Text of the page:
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United States Department of Agriculture

Agricultural Research Service

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Research Project: SCREENING OF TOMATO GERMPLASM FOR RESISTANCE TARGET SPOT CAUSED BY CORYNESPORA CASSIICOLA

Location: Plant Genetic Resources

2011 Annual Report


1a.Objectives (from AD-416)
Screen at least 200 accessions for resistance to target spot (caused by Corynespora cassiicola) from the core collection at the Tomato Genetics Resource Center in Davis, CA, and at least 150 accessions from the USDA-ARS, Plant Genetic Resources Unit, Geneva, NY.


1b.Approach (from AD-416)
Because the effect of other common foliar pathogens could compromise efforts, initial screening will be performed in greenhouse trials. The inoculation protocol will be as follows. Six-eight week old plants will be sprayed with 5 x 104 conidia per ml of a 0.01% (v/v) Tween 20 solution prepared from one week old fungal cultures grown on half-strength potato dextrose agar incubated at room temperature under continuous light. Following inoculation, plants will be incubated in a mist chamber at 24- 28°C for 24 hours, and then returned to the greenhouse. Disease severity will be scored as the mean lesion diameter and number of lesions per leaf area 3 to 4 days after inoculation. All tests will be performed with at least 8 plants per accession and arranged in a completely randomized design prior to inoculation. Accessions with fewer or smaller lesions per leaf area will initially be scored as partially resistant, while those accessions with no lesions or lesions that are restricted to a degree that inhibits pathogen sporulation will be scored as resistant. All accessions identified as resistant in initial screens will be retested in subsequent screens. All screens will include the susceptible cultivar Bonnie Best and either PI 120265 or PI 112215 (resistant checks).

The top resistant accessions will also be tested further in a field trial where transplants of each resistant accession, the resistant lines PI 120265 & PI 112215, and the susceptible checks FL 47 & Bonnie Best will be planted into a replicated field trial of 3 to 4 plants per a plot in a randomized complete block design with 2 to 4 blocks per an accession (depending on seed availability). Plots will be established along 300 ft beds with 5 ft center-to-center bed spacing. The tomato seedlings will be transplanted at 18” spacing along beds. Beds will be prepared and maintained based on UF-IFAS recommendations. Three to four weeks after transplanting, plots will be inoculated with a conidial suspension of C. cassiicola, prepared as described above, using a backpack sprayer. Target spot severity will be rated every two weeks as the proportion of canopy affected by disease using the Horsfall-Barratt scale. Disease severity data from field trials will be converted to mid-percentages prior to calculating area under disease progress curve (AUDPC) values using the trapezoidal method.

Statistical analyses of AUDPC, lesions per leaf area, and lesion diameter will be performed using the PROC MIXED function of SAS, while the assessment of disease severity over time will utilize the REPEATED MEASURES function in PROC MIXED.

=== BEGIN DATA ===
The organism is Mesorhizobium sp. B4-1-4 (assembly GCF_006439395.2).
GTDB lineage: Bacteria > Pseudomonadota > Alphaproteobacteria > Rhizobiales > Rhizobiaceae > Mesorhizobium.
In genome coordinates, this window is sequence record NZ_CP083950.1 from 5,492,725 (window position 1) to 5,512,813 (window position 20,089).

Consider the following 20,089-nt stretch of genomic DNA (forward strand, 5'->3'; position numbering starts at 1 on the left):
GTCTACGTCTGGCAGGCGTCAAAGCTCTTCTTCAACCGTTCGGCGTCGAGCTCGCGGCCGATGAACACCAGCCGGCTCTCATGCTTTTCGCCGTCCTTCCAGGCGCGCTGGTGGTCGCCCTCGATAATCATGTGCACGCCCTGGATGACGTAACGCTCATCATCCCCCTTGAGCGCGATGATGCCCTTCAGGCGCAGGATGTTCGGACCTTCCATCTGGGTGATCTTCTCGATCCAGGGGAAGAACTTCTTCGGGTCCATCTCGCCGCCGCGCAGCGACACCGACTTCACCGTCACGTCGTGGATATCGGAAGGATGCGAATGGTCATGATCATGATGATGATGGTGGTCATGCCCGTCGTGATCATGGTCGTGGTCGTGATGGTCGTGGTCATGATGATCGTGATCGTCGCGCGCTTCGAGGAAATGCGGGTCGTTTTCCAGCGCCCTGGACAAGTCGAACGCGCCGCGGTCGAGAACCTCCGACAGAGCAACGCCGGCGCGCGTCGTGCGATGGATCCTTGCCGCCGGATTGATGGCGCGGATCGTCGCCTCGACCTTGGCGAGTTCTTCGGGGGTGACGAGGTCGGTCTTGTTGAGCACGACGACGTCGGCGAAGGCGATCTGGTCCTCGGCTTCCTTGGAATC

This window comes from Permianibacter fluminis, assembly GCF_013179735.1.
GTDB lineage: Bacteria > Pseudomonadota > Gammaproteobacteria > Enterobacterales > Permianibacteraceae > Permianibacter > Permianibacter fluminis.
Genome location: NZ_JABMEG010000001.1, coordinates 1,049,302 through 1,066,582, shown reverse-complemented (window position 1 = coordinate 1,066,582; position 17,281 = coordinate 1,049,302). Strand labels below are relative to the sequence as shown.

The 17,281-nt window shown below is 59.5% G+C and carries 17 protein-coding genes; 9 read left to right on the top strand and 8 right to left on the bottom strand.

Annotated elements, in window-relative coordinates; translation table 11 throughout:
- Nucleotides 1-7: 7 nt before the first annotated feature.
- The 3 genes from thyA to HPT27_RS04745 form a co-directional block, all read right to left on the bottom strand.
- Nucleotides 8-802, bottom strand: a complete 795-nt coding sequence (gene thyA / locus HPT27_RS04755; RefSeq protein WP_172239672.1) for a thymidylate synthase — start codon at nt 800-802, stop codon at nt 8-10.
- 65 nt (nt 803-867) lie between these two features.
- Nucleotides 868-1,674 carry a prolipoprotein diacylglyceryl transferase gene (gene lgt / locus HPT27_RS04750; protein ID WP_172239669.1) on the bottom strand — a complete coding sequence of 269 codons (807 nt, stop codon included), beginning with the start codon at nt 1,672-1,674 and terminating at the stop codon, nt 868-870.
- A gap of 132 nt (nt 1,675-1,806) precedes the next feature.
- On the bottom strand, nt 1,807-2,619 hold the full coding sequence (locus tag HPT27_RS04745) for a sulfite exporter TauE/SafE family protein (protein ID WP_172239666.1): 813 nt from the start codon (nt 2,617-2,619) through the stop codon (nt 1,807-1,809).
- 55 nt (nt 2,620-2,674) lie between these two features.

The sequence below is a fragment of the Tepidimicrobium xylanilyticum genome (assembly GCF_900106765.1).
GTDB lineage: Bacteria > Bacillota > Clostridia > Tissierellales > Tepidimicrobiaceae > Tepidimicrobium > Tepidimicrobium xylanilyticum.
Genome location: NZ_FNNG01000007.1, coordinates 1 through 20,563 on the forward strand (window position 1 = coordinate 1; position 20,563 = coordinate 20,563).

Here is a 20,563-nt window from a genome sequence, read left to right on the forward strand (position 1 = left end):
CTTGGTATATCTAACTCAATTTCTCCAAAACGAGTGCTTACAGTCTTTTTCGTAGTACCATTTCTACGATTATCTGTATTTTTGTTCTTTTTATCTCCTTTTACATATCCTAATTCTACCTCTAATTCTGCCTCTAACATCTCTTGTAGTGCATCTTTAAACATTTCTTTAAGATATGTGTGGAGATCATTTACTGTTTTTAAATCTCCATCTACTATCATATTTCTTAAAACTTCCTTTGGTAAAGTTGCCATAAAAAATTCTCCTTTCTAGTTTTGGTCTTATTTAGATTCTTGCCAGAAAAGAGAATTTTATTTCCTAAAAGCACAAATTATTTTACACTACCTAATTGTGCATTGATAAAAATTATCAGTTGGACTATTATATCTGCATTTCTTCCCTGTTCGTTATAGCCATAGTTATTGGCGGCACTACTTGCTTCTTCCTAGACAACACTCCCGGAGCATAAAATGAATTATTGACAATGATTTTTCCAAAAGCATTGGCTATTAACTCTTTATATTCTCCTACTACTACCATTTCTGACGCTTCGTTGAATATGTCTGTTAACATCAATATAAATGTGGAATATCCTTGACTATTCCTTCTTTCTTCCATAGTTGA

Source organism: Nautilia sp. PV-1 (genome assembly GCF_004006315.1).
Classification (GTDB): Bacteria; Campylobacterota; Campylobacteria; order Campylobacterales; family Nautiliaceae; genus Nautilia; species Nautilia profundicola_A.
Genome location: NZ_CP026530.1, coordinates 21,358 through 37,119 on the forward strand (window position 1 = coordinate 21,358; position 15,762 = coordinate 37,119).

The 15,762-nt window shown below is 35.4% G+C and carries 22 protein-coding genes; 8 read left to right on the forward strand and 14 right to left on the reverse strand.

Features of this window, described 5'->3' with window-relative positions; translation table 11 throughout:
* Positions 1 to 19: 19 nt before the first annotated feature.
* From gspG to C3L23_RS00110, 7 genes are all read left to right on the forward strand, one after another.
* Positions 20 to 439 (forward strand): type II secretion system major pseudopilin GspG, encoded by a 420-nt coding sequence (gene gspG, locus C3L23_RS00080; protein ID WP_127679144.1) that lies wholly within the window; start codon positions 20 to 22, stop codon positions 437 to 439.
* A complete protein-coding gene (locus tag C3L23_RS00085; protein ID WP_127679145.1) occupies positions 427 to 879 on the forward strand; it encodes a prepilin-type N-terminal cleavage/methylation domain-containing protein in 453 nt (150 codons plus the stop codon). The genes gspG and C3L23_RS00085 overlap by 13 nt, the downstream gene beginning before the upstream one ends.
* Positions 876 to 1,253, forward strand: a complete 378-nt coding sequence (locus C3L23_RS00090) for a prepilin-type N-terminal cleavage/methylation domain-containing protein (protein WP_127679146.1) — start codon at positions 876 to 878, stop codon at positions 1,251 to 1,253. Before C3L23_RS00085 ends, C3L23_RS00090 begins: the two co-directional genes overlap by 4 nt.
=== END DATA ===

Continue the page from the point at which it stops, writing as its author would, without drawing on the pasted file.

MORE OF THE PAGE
Initial screening of accessions will begin in April through August 2010. Secondary screening of resistant candidates will begin in September and continue through December. The field trial will begin in February and end in June 2011. Preparation of results, including submission to GRIN database, will occur in February and March of 2011.


3.Progress Report

For the first year of evaluations, a single isolate of Corynespora cassiicola collected from a tomato trial at the GCREC in 2008 was used to evaluate 155 PI lines and land accessions for resistance to target spot in greenhouse trials. Disease severity was scored using a 5 point scale of 0 to 4, where 0 = no symptoms; 1 = minor flecking of less than 10% of foliage or stems affected; 2 = 10 – 25% of foliage or stems affected with some coalescing of lesions and minor blighting; 3 = 25 – 50% of foliage or stems affected with coalescing lesions and moderate blighting; and 4 = greater than 50% of foliage and stems affected with severe blighting. Tests included PI 120265 a source of resistance identified by Bliss et al. (1973) and susceptible lines FL47 and SecuriTY28, which exhibited mean severity ratings of 2, 3, and 4 respectively. Of the 155 PI lines and land accessions screened, 20 were chosen that exhibited mean severity ratings less than PI 120265; of which 8 exhibited mean severity scores of 1.5 or less. All but one of the resistant TGRC land accessions identified were self-incompatible, out-crossing Solanum species that have required sib-matings to increase seed. We are in the process of increasing seed of these lines and have also requested additional seed from the TGRC (UC-Davis) to rescreen lines and accessions in subsequent greenhouse and field tests. A preliminary comparison of 15 C. cassiicola isolates collected from tomato production fields in Florida suggested that the pathogen population is quite diverse. Therefore, it will be essential to retest resistant candidates with several representative C. cassiicola isolates to identify any potential tomato genotype x C. cassiicola isolate interactions.

Monitoring activities for this project include reports, communications by email and phone, and meetings of the Crop Germplasm Committee for tomato at the Tomato Breeder’s Roundtable Meeting.


Last Modified: 8/29/2014
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